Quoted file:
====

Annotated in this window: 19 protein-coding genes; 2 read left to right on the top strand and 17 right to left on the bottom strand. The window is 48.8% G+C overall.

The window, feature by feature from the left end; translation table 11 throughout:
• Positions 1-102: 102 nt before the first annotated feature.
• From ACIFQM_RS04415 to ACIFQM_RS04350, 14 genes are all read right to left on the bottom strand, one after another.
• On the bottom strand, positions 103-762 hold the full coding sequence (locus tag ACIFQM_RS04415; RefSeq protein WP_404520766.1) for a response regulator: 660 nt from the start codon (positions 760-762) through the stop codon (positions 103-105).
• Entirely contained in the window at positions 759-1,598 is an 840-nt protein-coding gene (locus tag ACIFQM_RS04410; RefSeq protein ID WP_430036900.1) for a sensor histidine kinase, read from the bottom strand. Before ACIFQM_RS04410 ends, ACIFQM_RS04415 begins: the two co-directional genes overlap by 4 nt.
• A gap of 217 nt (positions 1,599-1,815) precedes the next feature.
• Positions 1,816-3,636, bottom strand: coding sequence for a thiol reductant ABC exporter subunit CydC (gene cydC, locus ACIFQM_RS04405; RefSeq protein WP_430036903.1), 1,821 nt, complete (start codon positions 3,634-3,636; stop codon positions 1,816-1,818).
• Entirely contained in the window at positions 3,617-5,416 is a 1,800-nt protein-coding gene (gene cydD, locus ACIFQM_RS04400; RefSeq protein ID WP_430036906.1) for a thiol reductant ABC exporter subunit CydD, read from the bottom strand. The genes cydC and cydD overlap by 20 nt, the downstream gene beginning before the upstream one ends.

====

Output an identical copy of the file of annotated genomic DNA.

Annotated in this window: 19 protein-coding genes; 2 read left to right on the top strand and 17 right to left on the bottom strand. The window is 48.8% G+C overall.

The window, feature by feature from the left end; translation table 11 throughout:
• Positions 1-102: 102 nt before the first annotated feature.
• From ACIFQM_RS04415 to ACIFQM_RS04350, 14 genes are all read right to left on the bottom strand, one after another.
• On the bottom strand, positions 103-762 hold the full coding sequence (locus tag ACIFQM_RS04415; RefSeq protein WP_404520766.1) for a response regulator: 660 nt from the start codon (positions 760-762) through the stop codon (positions 103-105).
• Entirely contained in the window at positions 759-1,598 is an 840-nt protein-coding gene (locus tag ACIFQM_RS04410; RefSeq protein ID WP_430036900.1) for a sensor histidine kinase, read from the bottom strand. Before ACIFQM_RS04410 ends, ACIFQM_RS04415 begins: the two co-directional genes overlap by 4 nt.
• A gap of 217 nt (positions 1,599-1,815) precedes the next feature.
• Positions 1,816-3,636, bottom strand: coding sequence for a thiol reductant ABC exporter subunit CydC (gene cydC, locus ACIFQM_RS04405; RefSeq protein WP_430036903.1), 1,821 nt, complete (start codon positions 3,634-3,636; stop codon positions 1,816-1,818).
• Entirely contained in the window at positions 3,617-5,416 is a 1,800-nt protein-coding gene (gene cydD, locus ACIFQM_RS04400; RefSeq protein ID WP_430036906.1) for a thiol reductant ABC exporter subunit CydD, read from the bottom strand. The genes cydC and cydD overlap by 20 nt, the downstream gene beginning before the upstream one ends.